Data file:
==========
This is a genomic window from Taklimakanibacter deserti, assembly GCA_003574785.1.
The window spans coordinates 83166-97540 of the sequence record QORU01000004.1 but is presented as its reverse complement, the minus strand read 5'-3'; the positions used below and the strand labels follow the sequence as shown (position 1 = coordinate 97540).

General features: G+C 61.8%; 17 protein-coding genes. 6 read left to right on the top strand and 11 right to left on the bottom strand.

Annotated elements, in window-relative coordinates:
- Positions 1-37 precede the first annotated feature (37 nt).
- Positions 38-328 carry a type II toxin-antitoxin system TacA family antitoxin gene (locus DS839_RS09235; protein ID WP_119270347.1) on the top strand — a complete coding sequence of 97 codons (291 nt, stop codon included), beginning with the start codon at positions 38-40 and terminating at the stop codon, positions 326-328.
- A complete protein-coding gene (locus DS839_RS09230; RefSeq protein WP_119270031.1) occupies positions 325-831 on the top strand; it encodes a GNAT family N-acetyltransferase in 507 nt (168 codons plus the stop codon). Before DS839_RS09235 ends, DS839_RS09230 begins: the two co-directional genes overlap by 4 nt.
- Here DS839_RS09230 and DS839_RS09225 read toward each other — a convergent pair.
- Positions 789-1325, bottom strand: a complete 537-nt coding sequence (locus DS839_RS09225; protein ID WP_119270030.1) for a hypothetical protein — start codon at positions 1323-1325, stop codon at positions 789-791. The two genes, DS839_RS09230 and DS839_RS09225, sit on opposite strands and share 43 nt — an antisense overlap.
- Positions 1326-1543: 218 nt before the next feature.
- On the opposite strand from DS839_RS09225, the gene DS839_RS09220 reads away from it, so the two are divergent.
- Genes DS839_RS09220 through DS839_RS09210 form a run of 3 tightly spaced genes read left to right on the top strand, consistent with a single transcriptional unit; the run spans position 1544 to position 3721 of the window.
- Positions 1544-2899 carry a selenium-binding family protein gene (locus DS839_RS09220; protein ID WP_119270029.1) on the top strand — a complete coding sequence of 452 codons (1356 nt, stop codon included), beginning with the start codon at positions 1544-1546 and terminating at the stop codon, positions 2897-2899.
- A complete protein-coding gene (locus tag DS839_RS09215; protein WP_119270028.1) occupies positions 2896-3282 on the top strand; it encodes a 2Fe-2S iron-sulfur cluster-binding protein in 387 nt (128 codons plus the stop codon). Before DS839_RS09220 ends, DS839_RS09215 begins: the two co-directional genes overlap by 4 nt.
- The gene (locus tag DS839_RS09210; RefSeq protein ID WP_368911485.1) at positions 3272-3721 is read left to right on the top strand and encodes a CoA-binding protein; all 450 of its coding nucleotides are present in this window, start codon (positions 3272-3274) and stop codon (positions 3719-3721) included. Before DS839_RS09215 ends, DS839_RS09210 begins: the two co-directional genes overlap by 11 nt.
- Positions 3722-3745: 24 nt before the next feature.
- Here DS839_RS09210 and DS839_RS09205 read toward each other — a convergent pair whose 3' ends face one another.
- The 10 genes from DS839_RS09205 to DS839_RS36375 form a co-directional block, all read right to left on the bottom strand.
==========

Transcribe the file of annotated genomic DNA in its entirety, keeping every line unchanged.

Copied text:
This is a genomic window from Taklimakanibacter deserti, assembly GCA_003574785.1.
The window spans coordinates 83166-97540 of the sequence record QORU01000004.1 but is presented as its reverse complement, the minus strand read 5'-3'; the positions used below and the strand labels follow the sequence as shown (position 1 = coordinate 97540).

General features: G+C 61.8%; 17 protein-coding genes. 6 read left to right on the top strand and 11 right to left on the bottom strand.

Annotated elements, in window-relative coordinates:
- Positions 1-37 precede the first annotated feature (37 nt).
- Positions 38-328 carry a type II toxin-antitoxin system TacA family antitoxin gene (locus DS839_RS09235; protein ID WP_119270347.1) on the top strand — a complete coding sequence of 97 codons (291 nt, stop codon included), beginning with the start codon at positions 38-40 and terminating at the stop codon, positions 326-328.
- A complete protein-coding gene (locus DS839_RS09230; RefSeq protein WP_119270031.1) occupies positions 325-831 on the top strand; it encodes a GNAT family N-acetyltransferase in 507 nt (168 codons plus the stop codon). Before DS839_RS09235 ends, DS839_RS09230 begins: the two co-directional genes overlap by 4 nt.
- Here DS839_RS09230 and DS839_RS09225 read toward each other — a convergent pair.
- Positions 789-1325, bottom strand: a complete 537-nt coding sequence (locus DS839_RS09225; protein ID WP_119270030.1) for a hypothetical protein — start codon at positions 1323-1325, stop codon at positions 789-791. The two genes, DS839_RS09230 and DS839_RS09225, sit on opposite strands and share 43 nt — an antisense overlap.
- Positions 1326-1543: 218 nt before the next feature.
- On the opposite strand from DS839_RS09225, the gene DS839_RS09220 reads away from it, so the two are divergent.
- Genes DS839_RS09220 through DS839_RS09210 form a run of 3 tightly spaced genes read left to right on the top strand, consistent with a single transcriptional unit; the run spans position 1544 to position 3721 of the window.
- Positions 1544-2899 carry a selenium-binding family protein gene (locus DS839_RS09220; protein ID WP_119270029.1) on the top strand — a complete coding sequence of 452 codons (1356 nt, stop codon included), beginning with the start codon at positions 1544-1546 and terminating at the stop codon, positions 2897-2899.
- A complete protein-coding gene (locus tag DS839_RS09215; protein WP_119270028.1) occupies positions 2896-3282 on the top strand; it encodes a 2Fe-2S iron-sulfur cluster-binding protein in 387 nt (128 codons plus the stop codon). Before DS839_RS09220 ends, DS839_RS09215 begins: the two co-directional genes overlap by 4 nt.
- The gene (locus tag DS839_RS09210; RefSeq protein ID WP_368911485.1) at positions 3272-3721 is read left to right on the top strand and encodes a CoA-binding protein; all 450 of its coding nucleotides are present in this window, start codon (positions 3272-3274) and stop codon (positions 3719-3721) included. Before DS839_RS09215 ends, DS839_RS09210 begins: the two co-directional genes overlap by 11 nt.
- Positions 3722-3745: 24 nt before the next feature.
- Here DS839_RS09210 and DS839_RS09205 read toward each other — a convergent pair whose 3' ends face one another.
- The 10 genes from DS839_RS09205 to DS839_RS36375 form a co-directional block, all read right to left on the bottom strand.